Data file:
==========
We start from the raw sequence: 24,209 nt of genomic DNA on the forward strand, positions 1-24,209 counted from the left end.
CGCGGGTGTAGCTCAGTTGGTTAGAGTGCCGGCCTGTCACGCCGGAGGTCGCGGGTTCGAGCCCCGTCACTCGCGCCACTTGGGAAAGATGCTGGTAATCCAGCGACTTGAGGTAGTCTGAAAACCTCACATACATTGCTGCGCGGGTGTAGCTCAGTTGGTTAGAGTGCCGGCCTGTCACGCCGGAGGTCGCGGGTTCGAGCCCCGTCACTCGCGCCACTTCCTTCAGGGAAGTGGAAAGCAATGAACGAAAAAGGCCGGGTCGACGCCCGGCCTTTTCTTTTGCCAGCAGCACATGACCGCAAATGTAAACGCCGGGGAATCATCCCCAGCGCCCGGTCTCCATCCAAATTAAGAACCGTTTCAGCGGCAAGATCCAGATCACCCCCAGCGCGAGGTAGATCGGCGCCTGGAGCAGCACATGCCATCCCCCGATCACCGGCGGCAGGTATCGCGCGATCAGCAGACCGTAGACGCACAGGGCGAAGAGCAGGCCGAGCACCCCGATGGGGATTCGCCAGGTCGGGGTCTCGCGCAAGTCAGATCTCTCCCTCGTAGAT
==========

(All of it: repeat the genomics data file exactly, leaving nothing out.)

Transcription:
We start from the raw sequence: 24,209 nt of genomic DNA on the forward strand, positions 1-24,209 counted from the left end.
CGCGGGTGTAGCTCAGTTGGTTAGAGTGCCGGCCTGTCACGCCGGAGGTCGCGGGTTCGAGCCCCGTCACTCGCGCCACTTGGGAAAGATGCTGGTAATCCAGCGACTTGAGGTAGTCTGAAAACCTCACATACATTGCTGCGCGGGTGTAGCTCAGTTGGTTAGAGTGCCGGCCTGTCACGCCGGAGGTCGCGGGTTCGAGCCCCGTCACTCGCGCCACTTCCTTCAGGGAAGTGGAAAGCAATGAACGAAAAAGGCCGGGTCGACGCCCGGCCTTTTCTTTTGCCAGCAGCACATGACCGCAAATGTAAACGCCGGGGAATCATCCCCAGCGCCCGGTCTCCATCCAAATTAAGAACCGTTTCAGCGGCAAGATCCAGATCACCCCCAGCGCGAGGTAGATCGGCGCCTGGAGCAGCACATGCCATCCCCCGATCACCGGCGGCAGGTATCGCGCGATCAGCAGACCGTAGACGCACAGGGCGAAGAGCAGGCCGAGCACCCCGATGGGGATTCGCCAGGTCGGGGTCTCGCGCAAGTCAGATCTCTCCCTCGTAGAT